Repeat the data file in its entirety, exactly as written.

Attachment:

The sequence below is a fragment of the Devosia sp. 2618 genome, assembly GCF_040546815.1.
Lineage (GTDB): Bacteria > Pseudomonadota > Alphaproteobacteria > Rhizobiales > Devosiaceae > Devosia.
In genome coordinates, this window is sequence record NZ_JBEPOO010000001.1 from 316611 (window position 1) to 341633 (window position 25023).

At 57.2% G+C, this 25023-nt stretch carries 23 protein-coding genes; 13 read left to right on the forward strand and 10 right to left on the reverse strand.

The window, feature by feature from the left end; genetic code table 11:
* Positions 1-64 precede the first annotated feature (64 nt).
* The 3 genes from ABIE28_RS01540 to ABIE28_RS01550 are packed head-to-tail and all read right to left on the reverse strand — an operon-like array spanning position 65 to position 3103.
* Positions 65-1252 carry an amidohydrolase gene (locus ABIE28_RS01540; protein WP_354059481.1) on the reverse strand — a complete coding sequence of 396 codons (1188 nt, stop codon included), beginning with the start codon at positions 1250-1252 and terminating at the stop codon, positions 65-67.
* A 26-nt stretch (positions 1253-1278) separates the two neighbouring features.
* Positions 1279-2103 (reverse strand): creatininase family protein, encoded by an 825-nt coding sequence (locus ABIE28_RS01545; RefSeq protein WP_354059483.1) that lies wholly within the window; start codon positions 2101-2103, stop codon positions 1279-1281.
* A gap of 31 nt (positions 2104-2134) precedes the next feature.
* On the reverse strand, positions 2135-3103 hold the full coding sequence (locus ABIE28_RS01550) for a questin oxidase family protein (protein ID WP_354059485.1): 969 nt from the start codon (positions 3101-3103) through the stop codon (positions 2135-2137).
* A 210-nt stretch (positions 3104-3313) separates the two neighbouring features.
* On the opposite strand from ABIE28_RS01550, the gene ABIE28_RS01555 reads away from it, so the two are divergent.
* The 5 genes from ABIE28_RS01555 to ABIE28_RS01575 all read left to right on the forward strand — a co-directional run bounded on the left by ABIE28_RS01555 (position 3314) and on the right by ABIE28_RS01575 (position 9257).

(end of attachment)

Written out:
The sequence below is a fragment of the Devosia sp. 2618 genome, assembly GCF_040546815.1.
Lineage (GTDB): Bacteria > Pseudomonadota > Alphaproteobacteria > Rhizobiales > Devosiaceae > Devosia.
In genome coordinates, this window is sequence record NZ_JBEPOO010000001.1 from 316611 (window position 1) to 341633 (window position 25023).

At 57.2% G+C, this 25023-nt stretch carries 23 protein-coding genes; 13 read left to right on the forward strand and 10 right to left on the reverse strand.

The window, feature by feature from the left end; genetic code table 11:
* Positions 1-64 precede the first annotated feature (64 nt).
* The 3 genes from ABIE28_RS01540 to ABIE28_RS01550 are packed head-to-tail and all read right to left on the reverse strand — an operon-like array spanning position 65 to position 3103.
* Positions 65-1252 carry an amidohydrolase gene (locus ABIE28_RS01540; protein WP_354059481.1) on the reverse strand — a complete coding sequence of 396 codons (1188 nt, stop codon included), beginning with the start codon at positions 1250-1252 and terminating at the stop codon, positions 65-67.
* A 26-nt stretch (positions 1253-1278) separates the two neighbouring features.
* Positions 1279-2103 (reverse strand): creatininase family protein, encoded by an 825-nt coding sequence (locus ABIE28_RS01545; RefSeq protein WP_354059483.1) that lies wholly within the window; start codon positions 2101-2103, stop codon positions 1279-1281.
* A gap of 31 nt (positions 2104-2134) precedes the next feature.
* On the reverse strand, positions 2135-3103 hold the full coding sequence (locus ABIE28_RS01550) for a questin oxidase family protein (protein ID WP_354059485.1): 969 nt from the start codon (positions 3101-3103) through the stop codon (positions 2135-2137).
* A 210-nt stretch (positions 3104-3313) separates the two neighbouring features.
* On the opposite strand from ABIE28_RS01550, the gene ABIE28_RS01555 reads away from it, so the two are divergent.
* The 5 genes from ABIE28_RS01555 to ABIE28_RS01575 all read left to right on the forward strand — a co-directional run bounded on the left by ABIE28_RS01555 (position 3314) and on the right by ABIE28_RS01575 (position 9257).